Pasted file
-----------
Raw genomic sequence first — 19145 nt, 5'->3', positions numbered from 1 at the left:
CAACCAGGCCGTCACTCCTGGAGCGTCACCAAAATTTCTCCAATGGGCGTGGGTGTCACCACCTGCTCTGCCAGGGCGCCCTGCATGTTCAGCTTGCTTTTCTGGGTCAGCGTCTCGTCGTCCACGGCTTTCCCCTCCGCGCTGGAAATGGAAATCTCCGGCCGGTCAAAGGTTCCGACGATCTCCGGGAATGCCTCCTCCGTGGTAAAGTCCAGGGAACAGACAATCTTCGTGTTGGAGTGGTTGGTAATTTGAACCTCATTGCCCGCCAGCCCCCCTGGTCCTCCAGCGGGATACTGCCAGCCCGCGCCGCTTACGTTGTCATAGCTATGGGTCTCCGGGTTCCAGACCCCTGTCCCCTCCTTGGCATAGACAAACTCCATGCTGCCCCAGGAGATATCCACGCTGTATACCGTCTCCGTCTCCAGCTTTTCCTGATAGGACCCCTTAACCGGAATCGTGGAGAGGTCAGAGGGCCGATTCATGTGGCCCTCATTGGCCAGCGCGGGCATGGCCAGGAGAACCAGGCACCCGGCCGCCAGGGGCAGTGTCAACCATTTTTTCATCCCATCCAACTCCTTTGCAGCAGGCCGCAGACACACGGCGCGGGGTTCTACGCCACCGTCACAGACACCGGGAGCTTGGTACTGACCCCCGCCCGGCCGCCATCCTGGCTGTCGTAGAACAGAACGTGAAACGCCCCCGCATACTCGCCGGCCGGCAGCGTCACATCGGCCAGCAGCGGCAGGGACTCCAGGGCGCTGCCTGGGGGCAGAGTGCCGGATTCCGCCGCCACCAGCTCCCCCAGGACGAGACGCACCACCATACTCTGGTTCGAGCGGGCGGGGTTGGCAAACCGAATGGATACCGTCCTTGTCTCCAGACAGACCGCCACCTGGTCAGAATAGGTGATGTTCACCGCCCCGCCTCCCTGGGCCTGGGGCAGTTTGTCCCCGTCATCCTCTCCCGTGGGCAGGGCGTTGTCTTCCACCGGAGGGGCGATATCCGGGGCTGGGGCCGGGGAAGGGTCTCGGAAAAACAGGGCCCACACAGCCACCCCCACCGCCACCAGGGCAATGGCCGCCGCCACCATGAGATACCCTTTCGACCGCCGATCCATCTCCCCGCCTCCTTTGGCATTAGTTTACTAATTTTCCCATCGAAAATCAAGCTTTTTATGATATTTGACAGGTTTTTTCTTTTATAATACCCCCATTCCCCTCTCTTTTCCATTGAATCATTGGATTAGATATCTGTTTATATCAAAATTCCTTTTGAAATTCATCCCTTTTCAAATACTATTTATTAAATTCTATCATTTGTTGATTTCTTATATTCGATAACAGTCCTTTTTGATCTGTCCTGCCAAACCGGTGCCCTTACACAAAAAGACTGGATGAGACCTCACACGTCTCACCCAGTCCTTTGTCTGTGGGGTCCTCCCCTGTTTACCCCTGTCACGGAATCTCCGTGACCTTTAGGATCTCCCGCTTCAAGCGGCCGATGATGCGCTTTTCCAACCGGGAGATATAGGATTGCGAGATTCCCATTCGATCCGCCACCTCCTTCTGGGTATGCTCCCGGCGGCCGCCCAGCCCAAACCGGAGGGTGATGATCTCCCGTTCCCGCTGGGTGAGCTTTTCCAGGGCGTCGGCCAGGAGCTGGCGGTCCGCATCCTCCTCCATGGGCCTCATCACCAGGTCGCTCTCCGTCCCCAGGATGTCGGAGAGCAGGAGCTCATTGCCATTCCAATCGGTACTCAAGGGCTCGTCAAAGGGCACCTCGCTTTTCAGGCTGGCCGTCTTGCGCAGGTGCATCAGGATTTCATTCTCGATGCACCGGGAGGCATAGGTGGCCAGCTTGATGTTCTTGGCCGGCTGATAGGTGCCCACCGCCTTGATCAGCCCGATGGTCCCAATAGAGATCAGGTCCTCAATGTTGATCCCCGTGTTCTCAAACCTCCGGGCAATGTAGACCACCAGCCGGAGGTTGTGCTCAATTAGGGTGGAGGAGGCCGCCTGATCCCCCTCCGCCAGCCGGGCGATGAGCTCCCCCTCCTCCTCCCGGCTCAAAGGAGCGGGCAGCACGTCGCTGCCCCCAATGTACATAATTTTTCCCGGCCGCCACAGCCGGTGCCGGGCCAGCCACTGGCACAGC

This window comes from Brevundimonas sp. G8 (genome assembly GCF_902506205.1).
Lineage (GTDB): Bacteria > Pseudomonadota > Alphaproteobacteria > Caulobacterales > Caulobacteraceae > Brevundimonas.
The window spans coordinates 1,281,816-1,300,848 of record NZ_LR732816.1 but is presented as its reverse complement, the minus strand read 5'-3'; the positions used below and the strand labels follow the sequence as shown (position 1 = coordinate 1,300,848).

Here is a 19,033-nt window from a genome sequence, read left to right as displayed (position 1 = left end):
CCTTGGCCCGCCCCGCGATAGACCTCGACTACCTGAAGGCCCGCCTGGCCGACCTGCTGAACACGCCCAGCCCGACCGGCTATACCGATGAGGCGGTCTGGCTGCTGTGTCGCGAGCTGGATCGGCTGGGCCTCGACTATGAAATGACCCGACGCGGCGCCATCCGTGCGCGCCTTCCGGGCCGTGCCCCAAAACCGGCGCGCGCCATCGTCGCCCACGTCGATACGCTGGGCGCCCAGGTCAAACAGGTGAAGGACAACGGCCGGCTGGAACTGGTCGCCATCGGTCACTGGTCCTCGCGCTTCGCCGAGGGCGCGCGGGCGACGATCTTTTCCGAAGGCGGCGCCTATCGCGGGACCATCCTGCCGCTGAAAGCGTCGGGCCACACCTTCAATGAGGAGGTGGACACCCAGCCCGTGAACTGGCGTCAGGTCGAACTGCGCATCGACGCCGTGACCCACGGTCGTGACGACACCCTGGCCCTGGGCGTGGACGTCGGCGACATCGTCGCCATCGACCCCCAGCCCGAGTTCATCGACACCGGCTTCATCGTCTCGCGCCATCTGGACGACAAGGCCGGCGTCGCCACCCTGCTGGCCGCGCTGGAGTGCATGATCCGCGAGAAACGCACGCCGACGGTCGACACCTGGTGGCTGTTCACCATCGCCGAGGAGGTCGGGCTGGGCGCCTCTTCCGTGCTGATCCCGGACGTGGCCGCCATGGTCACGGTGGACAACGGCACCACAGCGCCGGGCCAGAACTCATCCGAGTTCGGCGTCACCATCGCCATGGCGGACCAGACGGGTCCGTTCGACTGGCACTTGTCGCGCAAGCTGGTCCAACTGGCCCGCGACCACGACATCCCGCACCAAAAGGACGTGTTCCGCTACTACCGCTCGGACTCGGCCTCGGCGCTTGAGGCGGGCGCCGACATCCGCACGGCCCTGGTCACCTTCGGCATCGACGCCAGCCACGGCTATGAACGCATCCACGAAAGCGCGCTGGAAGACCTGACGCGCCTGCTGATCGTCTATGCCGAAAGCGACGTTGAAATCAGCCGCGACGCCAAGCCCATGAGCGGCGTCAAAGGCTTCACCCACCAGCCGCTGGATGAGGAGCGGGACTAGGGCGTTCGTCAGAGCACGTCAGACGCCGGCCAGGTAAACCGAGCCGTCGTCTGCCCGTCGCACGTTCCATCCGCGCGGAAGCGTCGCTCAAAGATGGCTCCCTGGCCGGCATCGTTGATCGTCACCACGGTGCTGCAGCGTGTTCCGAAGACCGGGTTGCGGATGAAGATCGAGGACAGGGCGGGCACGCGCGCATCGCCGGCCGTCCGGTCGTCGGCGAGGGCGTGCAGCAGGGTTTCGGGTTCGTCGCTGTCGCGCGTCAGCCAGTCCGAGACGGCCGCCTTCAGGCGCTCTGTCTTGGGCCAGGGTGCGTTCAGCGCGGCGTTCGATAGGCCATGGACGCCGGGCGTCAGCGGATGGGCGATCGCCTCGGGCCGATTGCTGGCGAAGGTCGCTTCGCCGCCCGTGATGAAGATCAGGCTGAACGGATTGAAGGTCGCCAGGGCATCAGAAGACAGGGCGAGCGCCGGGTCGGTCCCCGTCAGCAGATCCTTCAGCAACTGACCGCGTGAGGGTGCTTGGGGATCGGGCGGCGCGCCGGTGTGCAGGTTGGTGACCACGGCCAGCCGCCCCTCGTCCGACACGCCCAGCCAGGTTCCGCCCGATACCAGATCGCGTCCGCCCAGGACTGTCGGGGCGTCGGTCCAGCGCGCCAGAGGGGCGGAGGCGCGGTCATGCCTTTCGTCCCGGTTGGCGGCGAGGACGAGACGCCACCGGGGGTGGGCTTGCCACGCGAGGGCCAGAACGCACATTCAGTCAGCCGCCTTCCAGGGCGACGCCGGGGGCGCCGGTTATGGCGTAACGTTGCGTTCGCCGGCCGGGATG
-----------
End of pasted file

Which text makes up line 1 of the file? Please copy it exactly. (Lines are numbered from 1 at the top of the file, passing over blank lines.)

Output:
Raw genomic sequence first — 19145 nt, 5'->3', positions numbered from 1 at the left: